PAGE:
So the Hurricanes finally took a defenseman in the first round, for the first time in six years and the fifth time since Peter Karmanos and Jim Rutherford took over in 1994. Ryan Murphy doesn't have to do much in a Carolina uniform to rank as the best of the bunch.
The Hurricanes’ refusal to take defensemen in the first round has always smacked of stubbornness. It’s almost as if they said, “We’ve been burned before and we’re just not going to bother anymore.” And maybe for good reason: Two of the Hurricanes’ four previous first-round defensemen were total, complete and utter busts: Nikos Tselios, 22nd overall in 1997 and Igor Knyazev, 15th overall in 2001.
David Tanabe, the 16th pick in 1999, ended up playing in 449 NHL games but was never had the impact expected of a first-round pick. Jack Johnson, the third pick in 2005, was a different sort of problem. He refused to turn pro in the spring of 2006 and the Hurricanes shipped him off to the Los Angeles Kings for Tim Gleason. So far, Johnson has been a good defenseman but not third-overall good. The defenseman the Hurricanes really wanted that year, Marc Staal, has been a stud for the New York Rangers, but the Hurricanes couldn’t pass on Johnson’s enormous potential.
After that, the Hurricanes took four straight forwards in the first round, passing on Cam Fowler last year to take Jeff Skinner (hard to argue with that), but also Kevin Shattenkirk, Erik Karlsson and John Carlson, to name a few of the impact defensemen who went after Carolina’s first-round picks. (There were some lemons, too, to be sure.)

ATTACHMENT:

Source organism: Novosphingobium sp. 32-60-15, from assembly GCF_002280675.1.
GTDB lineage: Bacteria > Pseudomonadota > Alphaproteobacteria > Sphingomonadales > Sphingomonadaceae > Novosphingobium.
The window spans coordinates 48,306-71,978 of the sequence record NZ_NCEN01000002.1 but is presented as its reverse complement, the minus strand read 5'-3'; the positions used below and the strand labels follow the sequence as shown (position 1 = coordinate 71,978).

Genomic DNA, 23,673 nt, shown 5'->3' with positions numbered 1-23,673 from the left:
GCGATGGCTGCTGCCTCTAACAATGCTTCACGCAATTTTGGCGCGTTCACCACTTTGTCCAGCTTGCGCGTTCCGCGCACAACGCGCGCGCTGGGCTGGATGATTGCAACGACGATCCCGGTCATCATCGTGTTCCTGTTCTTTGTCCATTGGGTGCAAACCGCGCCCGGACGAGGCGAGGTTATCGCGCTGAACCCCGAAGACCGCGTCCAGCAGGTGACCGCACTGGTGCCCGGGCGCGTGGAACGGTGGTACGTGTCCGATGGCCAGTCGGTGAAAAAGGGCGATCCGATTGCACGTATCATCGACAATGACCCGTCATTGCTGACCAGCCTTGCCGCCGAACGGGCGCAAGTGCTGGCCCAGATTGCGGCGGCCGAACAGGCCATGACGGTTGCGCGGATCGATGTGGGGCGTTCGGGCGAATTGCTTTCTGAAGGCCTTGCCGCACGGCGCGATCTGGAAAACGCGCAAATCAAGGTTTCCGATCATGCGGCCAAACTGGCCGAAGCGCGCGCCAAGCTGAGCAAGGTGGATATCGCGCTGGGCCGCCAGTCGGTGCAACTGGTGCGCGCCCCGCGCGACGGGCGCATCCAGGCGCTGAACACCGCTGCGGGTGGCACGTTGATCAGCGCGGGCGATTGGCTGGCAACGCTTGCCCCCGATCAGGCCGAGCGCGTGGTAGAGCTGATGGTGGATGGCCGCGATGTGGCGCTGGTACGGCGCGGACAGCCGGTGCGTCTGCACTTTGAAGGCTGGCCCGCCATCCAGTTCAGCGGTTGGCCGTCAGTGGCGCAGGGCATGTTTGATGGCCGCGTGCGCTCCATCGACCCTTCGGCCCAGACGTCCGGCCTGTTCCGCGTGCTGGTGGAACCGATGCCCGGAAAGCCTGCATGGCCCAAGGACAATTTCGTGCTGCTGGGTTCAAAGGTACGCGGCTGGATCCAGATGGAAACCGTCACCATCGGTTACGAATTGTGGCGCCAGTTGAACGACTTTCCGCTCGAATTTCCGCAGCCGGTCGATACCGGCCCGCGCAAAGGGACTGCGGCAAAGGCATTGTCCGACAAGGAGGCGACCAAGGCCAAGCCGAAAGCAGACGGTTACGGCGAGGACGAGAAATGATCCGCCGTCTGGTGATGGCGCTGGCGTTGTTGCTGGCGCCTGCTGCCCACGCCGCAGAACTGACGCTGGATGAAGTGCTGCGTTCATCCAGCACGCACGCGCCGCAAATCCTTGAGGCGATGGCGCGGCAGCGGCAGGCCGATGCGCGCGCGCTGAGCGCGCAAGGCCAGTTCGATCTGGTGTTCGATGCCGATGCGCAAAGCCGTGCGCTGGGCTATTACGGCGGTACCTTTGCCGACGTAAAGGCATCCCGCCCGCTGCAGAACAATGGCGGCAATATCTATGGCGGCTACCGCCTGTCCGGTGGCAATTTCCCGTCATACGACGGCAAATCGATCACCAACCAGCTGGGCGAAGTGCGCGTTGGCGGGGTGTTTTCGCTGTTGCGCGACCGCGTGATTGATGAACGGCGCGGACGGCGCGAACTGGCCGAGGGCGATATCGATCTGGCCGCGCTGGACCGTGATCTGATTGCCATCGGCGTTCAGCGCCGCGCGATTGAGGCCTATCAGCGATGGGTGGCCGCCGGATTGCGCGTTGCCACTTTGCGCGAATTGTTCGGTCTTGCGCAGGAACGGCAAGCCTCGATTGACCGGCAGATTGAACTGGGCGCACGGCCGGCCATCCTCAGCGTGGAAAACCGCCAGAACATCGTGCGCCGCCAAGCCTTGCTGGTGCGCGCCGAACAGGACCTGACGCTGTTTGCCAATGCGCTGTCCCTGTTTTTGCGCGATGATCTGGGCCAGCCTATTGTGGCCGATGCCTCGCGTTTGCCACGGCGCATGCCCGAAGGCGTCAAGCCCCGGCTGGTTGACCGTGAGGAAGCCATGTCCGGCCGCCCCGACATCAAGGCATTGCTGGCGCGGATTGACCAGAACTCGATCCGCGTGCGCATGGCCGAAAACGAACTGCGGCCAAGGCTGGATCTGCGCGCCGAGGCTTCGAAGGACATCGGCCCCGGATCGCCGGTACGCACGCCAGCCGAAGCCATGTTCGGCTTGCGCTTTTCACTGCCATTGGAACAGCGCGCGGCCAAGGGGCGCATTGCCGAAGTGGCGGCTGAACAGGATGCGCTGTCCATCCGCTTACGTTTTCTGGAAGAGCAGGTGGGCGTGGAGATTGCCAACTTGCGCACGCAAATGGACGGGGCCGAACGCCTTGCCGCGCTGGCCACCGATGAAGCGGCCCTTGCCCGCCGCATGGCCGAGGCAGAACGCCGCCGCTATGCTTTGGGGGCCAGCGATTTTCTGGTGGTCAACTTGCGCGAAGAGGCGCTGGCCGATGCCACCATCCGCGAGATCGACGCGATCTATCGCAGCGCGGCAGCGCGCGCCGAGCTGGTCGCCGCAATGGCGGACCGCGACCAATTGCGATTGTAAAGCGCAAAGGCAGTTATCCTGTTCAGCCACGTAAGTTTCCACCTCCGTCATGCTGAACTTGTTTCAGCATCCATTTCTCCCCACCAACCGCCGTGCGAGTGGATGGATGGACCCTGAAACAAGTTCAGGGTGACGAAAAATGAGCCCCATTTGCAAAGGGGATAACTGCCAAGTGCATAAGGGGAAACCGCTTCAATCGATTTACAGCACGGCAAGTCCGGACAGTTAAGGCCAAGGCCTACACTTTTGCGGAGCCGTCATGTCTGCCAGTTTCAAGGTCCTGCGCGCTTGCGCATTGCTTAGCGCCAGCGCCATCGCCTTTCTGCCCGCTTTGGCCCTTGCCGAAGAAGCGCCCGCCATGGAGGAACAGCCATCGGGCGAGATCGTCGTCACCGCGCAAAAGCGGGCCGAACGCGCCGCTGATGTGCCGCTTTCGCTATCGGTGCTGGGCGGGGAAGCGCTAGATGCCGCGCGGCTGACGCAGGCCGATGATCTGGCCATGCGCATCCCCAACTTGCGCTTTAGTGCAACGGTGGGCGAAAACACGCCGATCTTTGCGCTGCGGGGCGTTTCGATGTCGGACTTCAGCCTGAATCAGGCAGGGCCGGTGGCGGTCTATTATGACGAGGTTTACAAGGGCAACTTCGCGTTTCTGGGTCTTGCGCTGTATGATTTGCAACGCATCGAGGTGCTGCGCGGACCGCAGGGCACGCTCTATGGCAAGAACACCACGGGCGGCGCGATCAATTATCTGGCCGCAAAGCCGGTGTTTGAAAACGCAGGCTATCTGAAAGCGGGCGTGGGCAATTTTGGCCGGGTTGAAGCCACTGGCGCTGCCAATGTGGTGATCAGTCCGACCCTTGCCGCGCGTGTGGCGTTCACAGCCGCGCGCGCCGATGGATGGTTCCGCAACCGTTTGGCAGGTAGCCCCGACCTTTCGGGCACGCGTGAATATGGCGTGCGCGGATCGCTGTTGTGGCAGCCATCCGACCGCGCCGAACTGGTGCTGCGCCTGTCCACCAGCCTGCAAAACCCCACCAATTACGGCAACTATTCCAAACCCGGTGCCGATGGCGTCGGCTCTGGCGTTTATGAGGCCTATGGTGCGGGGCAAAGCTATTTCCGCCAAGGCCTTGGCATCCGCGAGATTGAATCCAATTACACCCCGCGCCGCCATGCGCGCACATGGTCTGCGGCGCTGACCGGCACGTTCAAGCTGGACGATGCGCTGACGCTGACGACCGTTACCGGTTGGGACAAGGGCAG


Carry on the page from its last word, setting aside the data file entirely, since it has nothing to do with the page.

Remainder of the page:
Officially, the justification was that defensemen took too long to develop, and by the time they did, they were eligible for free agency anyway.
The unintended but beneficial consequence, combined with a goalie position set since Cam Ward was drafted in 2002, has been to stock the system with a long list of promising young forwards, more than the franchise has ever had. And with a few second-round defensive picks in the NHL already (Jamie McBain, 2006) or looking reasonably promising (Brian Dumoulin, 2009, and Justin Faulk, 2010), the system isn’t completely bare at the blue line.
There’s a lack of top-end talent, though, and the Hurricanes’ original we-don’t-draft-defensemen logic has been thrown out of whack by salary inflation -- if you’re not going to draft first-pairing defensemen, and you can’t afford to sign them as free agents, it’s hard to get them at all.
There were forwards ahead of Murphy on Carolina's list this year, but they weren't available at No. 12, and the Hurricanes had Murphy ranked substantially higher than that slot.
So they hope now that Murphy can overcome his size (5-foot-11 and 176 pounds) and questions about his ability to play defense at the NHL level to become more than a power-play specialist. If he does, he’ll be an exceptional player, the kind you can only get by spending millions in free agency -- or with a top-12 pick in the draft.